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Vertical integration and the must carry rules in the cable television industry: An empirical analysis
Unformatted Document Text:  Must carry rules 15 behavior, the latter prediction, if found to be true, is indicative of cable’s efficient business strategy. NETDUMMY, INDDUMMY, AGE_S and SHARE_S were used to test whether systems were more or less likely to drop network affiliated, older and/or more popular stations. 21 Still another variable that provides us with a clear test of the anti-competitive theory for local signal denial is DIFF_ADI, a dummy variable indicating if a station was located in a different ADI from a cable system. The must-carry rules often resulted in systems carrying stations from an ADI different from that of a system. These stations from a different ADI were often duplicate network affiliates. If a cable operator denies carrying a station with the intention to economically hurt the station, the operator would be more likely to do so to a station with whom it competes most, that is, a station closet to the system (Wirth, 1990). On the other hand, the dropping of an independent or a duplicate network affiliate station from another ADI can hardly be regarded as anti- competitive. Finally, interaction terms between DIFF_ADI and the station-type dummy variables (DIFF_NET and DIFF_IND) were also included in the models to test if a station with a particular affiliation status from a different ADI was even more (or less) likely to be carried. Market-level variables The market-level variables include the number of stations available in a system’s ADI (OTA_A), the market rank of a system’s ADI (RANK_C) and the per capital retail sales in a cable system’s county (RETAIL_C). One of the reasons for cable subscription is to improve reception quality of over- the-air broadcasting signals. Thus, we would always expect cable systems to carry some broadcast stations available in the local market. However, the more stations that are 21 For NETDUMMY and INDDUMMY, PBSDUMMY is the baseline category for comparison.

Authors: Yan, Zhaoxu.
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Must carry rules
15
behavior, the latter prediction, if found to be true, is indicative of cable’s efficient
business strategy. NETDUMMY, INDDUMMY, AGE_S and SHARE_S were used to test
whether systems were more or less likely to drop network affiliated, older and/or more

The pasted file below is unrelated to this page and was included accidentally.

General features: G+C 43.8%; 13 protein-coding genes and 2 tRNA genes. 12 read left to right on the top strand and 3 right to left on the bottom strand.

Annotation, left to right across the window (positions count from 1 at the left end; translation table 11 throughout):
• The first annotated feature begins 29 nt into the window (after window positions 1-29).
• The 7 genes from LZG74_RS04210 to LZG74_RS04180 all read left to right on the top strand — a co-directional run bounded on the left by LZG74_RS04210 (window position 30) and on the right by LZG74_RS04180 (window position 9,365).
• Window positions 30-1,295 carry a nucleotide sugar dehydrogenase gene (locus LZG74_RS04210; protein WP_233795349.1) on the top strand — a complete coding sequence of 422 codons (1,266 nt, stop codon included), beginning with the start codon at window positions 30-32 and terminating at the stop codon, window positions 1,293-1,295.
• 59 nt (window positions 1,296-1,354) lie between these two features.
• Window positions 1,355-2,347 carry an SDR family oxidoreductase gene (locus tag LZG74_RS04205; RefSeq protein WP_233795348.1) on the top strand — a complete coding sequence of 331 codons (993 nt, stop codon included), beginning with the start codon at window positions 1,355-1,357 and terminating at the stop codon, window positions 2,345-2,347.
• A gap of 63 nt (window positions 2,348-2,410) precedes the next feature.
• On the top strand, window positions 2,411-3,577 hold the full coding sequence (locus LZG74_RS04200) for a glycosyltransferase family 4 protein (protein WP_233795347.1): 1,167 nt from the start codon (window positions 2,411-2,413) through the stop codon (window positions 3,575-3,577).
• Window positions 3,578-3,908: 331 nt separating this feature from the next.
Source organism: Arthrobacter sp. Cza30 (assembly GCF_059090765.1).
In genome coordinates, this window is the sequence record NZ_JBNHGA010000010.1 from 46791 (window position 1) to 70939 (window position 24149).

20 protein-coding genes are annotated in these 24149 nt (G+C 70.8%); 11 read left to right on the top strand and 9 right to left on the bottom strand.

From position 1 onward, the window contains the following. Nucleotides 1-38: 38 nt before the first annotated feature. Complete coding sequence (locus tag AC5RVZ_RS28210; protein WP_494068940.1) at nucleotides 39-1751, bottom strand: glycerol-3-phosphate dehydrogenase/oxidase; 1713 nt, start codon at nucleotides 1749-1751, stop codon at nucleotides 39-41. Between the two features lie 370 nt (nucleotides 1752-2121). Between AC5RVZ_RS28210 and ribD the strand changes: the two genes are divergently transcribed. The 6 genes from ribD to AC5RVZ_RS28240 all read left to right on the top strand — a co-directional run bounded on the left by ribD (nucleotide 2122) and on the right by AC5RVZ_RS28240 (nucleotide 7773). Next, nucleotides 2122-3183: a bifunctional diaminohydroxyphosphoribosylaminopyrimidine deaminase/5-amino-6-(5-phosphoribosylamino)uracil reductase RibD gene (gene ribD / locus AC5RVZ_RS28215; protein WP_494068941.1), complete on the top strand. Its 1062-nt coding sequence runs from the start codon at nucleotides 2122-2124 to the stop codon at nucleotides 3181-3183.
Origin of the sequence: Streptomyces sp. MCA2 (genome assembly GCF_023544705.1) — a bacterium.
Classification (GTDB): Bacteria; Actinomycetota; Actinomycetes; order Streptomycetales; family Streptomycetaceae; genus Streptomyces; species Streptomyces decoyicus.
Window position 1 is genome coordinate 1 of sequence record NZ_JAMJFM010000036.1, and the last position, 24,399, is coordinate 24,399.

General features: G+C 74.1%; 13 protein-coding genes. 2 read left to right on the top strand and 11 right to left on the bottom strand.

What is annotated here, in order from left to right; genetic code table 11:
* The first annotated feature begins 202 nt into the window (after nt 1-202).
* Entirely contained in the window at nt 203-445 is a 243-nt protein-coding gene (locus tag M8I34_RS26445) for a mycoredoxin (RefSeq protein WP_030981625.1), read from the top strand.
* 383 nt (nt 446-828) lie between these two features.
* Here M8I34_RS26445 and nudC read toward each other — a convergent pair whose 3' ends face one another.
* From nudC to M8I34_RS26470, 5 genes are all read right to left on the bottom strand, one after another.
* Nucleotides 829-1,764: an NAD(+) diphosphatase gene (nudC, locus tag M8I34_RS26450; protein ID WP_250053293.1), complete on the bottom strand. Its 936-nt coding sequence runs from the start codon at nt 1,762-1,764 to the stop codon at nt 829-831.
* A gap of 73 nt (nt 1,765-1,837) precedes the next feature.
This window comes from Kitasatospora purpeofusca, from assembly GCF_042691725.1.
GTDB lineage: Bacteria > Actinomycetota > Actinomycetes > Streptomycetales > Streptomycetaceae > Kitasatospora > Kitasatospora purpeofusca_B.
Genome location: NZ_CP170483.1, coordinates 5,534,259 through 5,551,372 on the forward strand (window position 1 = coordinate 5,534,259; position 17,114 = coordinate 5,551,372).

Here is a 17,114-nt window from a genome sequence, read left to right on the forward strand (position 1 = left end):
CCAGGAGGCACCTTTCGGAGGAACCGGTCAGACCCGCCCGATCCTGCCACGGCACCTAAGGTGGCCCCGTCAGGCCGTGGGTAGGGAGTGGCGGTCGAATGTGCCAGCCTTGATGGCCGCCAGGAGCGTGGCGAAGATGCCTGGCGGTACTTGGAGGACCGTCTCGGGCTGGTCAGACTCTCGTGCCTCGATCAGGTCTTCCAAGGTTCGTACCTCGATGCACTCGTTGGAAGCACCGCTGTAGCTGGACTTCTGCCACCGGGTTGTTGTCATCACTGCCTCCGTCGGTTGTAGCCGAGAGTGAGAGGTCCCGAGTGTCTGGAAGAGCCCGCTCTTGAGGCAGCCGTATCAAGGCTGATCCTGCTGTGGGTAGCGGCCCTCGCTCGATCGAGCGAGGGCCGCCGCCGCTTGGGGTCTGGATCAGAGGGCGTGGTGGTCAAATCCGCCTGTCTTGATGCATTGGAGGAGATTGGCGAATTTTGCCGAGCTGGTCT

popular stations.
21
Still another variable that provides us with a clear test of the anti-competitive
theory for local signal denial is DIFF_ADI, a dummy variable indicating if a station was
located in a different ADI from a cable system. The must-carry rules often resulted in
systems carrying stations from an ADI different from that of a system. These stations
from a different ADI were often duplicate network affiliates. If a cable operator denies
carrying a station with the intention to economically hurt the station, the operator would
be more likely to do so to a station with whom it competes most, that is, a station closet
to the system (Wirth, 1990). On the other hand, the dropping of an independent or a
duplicate network affiliate station from another ADI can hardly be regarded as anti-
competitive. Finally, interaction terms between DIFF_ADI and the station-type dummy
variables (DIFF_NET and DIFF_IND) were also included in the models to test if a
station with a particular affiliation status from a different ADI was even more (or less)
likely to be carried.
Market-level
variables
The market-level variables include the number of
stations available in a system’s ADI (OTA_A), the market rank of a system’s ADI
(RANK_C) and the per capital retail sales in a cable system’s county (RETAIL_C).
One of the reasons for cable subscription is to improve reception quality of over-
the-air broadcasting signals. Thus, we would always expect cable systems to carry some
broadcast stations available in the local market. However, the more stations that are
21
For NETDUMMY and INDDUMMY, PBSDUMMY is the baseline category for comparison.


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